Central Bank Governor Expects 'Substantial Loan'

The governor of Ireland's Central Bank has announced he expects the State to accept a 'substantial loan' from the EU.

Patrick Honohan said this morning that a sum up to "tens of billions" would be expected in order for Ireland to secure its banks.

Mr Honohan's comments coincide with a statement from the the European Commissioner for Economic and Monetary Affairs, Olli Rehn, who last night described the Irish Government as being committed to "intensifying the technical talks" aimed at dealing with the "serious problems" in the Irish banking sector.

Accepting a loan from the EU is expected to carry harsh conditions that could challenge elements of Ireland's sovereignty and ability to control its own economic decisions.

The Government will be negotiating frantically to prevent any increase in the €6 billion adjustment proposed for the 2011 budget and the €15 billion four-year plan adjustment, but it is unclear if the current austerity measures will be extended under the conditions of the increasingly probable loan deal.

Speaking on RTÉ's Morning Ireland, Mr Honohan said the negotiations were not about a "bailout", but would lead to a loan of tens of billions to Ireland, and that the Government would have to accept it.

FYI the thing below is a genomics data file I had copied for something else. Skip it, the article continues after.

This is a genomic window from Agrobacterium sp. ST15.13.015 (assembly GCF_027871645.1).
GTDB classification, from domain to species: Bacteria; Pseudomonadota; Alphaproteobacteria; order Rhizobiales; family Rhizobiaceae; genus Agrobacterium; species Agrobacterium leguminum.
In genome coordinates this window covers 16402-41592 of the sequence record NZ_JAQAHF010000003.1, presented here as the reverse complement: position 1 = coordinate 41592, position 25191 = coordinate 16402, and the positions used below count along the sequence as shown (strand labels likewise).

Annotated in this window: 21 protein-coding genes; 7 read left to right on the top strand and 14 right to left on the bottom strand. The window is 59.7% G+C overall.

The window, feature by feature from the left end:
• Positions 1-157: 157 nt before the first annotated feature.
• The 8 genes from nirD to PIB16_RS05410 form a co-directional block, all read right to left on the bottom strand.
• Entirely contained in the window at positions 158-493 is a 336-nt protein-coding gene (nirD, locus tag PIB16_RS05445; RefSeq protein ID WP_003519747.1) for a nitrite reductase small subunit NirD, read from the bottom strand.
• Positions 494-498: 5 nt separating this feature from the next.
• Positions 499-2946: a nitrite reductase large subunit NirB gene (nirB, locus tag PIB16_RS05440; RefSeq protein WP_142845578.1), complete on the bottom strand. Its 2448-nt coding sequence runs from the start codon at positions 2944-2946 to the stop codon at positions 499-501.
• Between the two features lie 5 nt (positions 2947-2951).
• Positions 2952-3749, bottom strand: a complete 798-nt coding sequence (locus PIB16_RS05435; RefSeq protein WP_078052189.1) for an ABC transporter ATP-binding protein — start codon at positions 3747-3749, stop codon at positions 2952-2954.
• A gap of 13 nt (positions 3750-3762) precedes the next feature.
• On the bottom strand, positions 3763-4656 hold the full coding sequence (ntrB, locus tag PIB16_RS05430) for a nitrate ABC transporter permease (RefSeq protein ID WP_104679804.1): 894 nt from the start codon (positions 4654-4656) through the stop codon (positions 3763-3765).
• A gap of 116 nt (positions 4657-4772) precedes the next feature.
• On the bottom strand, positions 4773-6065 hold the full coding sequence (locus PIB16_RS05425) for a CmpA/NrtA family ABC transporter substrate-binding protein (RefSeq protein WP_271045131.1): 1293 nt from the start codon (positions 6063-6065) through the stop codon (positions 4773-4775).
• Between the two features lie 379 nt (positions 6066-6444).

Finance Minister Brian Lenihan is today attending talks, involving an analyst team from the European Commission, the European Central Bank, and the International Monetary Fund in Dublin to discuss the loan.

It is believed the same team were dispatched to Greece shortly before it was bailed out by the European Union earlier this year.

However, Mr Honohan did agree with yesterday's comments by Mr Lenihan that the deal being negotiated may not entail an actual transfer of money now, but just a demonstration of how much money could be made available to Ireland from the Eropean Central Bank (ECB) if "further difficulties materialised".

A move that would hopefully placate international traders, whose uncertainty has been aggravating Ireland's heavy borrowing costs.

The Central Bank Governor said Ireland's banks had the facilities to deal with the outflows of money Ireland was experiencing after its downgrading from the AAA credit rating and that IMF/ECB money as contingent funding which can be shown to international investors but does not have to be used.


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